SCOTTSDALE, Ariz. — It was about two weeks ago when intensive care nurse Caroline Maloney stopped in her tracks as she walked toward the unit where she has spent the past year and a half caring for COVID-19 patients.
For months, her hospital’s six ICU units had been nearly back to normal, not sealed off because the beds were filled with patients battling the insidious infection that had claimed many of her patients — so many that she long ago lost count.
But on this day, the doors were closed. And she knew what it meant.
“I couldn’t believe we’re doing this again,” said Maloney, a 55-year-old nurse with nearly 30 years’ experience. “We’ve closed the unit again, and here we are again.”
A full 18 months into Arizona’s fight against the Coronavirus, 1 million confirmed virus cases and more than 18,000 deaths later, Maloney is at times upbeat, at times dejected. The see-saw of Arizona’s fight against COVID-19 has been ever-present in her life. The state become a national hot spot in July 2020 and saw a fall lull before a winter surge that at times killed hundreds a day.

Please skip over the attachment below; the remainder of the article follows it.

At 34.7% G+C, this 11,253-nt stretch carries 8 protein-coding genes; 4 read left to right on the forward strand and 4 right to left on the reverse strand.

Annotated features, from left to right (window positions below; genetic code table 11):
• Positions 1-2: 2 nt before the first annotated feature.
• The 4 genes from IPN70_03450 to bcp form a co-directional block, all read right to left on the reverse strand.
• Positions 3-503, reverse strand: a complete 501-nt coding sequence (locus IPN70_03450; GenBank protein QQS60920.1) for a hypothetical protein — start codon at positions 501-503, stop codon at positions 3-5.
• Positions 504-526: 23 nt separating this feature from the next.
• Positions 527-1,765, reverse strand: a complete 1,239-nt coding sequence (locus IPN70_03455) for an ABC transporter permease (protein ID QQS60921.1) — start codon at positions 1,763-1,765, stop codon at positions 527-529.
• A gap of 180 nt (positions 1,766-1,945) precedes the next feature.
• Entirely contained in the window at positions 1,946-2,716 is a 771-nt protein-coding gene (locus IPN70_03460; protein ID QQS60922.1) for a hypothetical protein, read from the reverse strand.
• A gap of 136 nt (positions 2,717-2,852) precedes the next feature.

Maloney, a nurse for a dozen years at HonorHealth’s Scottsdale Osborn Medical Center whose accent reveals she hails from South Boston, first spoke with The Associated Press about her experience treating virus patients in June 2020.
At the time, she was upbeat, pleased that a good number of the really sick patients who needed ventilators in her ICU were recovering.
“I really feel here at Osborn that we’ve had amazing outcomes,” she said at the time. “We have done exceptionally well. We have seen most of our patients leave the ICU — I don’t have the exact numbers — but our numbers are low as far as mortality.”
By January 2021, that had changed. The patients were sicker, death rates had skyrocketed, and she was more dejected. Arizona’s hospitals were inundated with virus patients. On Jan. 11, the state Health Services Department reported that nearly 1,200 of the state’s approximately 1,800 intensive care beds were filled with COVID-19 patients.
When she spoke with the AP on Jan. 12, the state had tallied more than 636,000 COVID-19 cases and counted 10,855 deaths from COVID-19. And she was seeing well over half her patients die, often after weeks fighting for their lives in her unit.
Her hospital had converted five of its six ICU units into closed COVID-19 wards. Equipment sat outside closed patient rooms so nurses could maintain ventilators and IV pumps without having to get fully dressed in protective gear. Those who went into rooms for patient care donned full masks and gowns and looked otherworldly.
“We looked like we were going to war — and I think that we were,” she said. “We were raging against an unknown entity that we had no answer to.”